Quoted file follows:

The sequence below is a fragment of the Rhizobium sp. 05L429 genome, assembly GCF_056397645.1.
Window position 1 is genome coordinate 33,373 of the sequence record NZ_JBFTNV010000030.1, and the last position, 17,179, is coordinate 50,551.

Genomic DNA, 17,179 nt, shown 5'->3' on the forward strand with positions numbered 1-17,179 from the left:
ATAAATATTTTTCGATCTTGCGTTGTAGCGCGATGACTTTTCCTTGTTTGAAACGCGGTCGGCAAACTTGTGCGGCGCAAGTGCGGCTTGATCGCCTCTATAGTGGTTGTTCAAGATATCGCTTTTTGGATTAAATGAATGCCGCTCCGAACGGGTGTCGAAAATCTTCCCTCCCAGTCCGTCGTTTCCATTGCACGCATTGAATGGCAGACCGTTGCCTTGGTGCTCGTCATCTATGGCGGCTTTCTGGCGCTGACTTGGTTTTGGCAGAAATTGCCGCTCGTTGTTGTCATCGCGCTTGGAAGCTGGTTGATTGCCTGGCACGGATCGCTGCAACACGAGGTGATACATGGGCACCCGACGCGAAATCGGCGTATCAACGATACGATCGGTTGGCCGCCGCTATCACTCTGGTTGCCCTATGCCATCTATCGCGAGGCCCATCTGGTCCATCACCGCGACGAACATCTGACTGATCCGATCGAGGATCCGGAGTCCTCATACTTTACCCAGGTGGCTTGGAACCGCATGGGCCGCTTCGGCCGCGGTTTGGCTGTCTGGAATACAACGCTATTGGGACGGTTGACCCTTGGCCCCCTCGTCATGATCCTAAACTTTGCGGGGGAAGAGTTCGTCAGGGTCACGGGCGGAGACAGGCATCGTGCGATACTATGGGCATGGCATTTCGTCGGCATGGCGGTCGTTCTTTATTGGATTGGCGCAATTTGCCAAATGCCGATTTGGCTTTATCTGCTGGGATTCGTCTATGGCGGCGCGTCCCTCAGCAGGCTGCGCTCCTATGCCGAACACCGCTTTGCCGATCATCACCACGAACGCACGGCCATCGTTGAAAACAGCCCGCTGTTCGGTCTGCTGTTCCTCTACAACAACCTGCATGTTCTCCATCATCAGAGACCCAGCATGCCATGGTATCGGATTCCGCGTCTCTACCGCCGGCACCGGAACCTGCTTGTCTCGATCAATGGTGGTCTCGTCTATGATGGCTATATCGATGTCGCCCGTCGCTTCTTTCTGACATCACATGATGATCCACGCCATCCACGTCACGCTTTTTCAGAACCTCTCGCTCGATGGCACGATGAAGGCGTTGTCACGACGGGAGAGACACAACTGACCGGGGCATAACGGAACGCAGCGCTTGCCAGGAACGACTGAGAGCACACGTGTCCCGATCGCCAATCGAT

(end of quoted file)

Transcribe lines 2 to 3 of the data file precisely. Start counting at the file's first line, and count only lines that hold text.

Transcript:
Window position 1 is genome coordinate 33,373 of the sequence record NZ_JBFTNV010000030.1, and the last position, 17,179, is coordinate 50,551.

Genomic DNA, 17,179 nt, shown 5'->3' on the forward strand with positions numbered 1-17,179 from the left: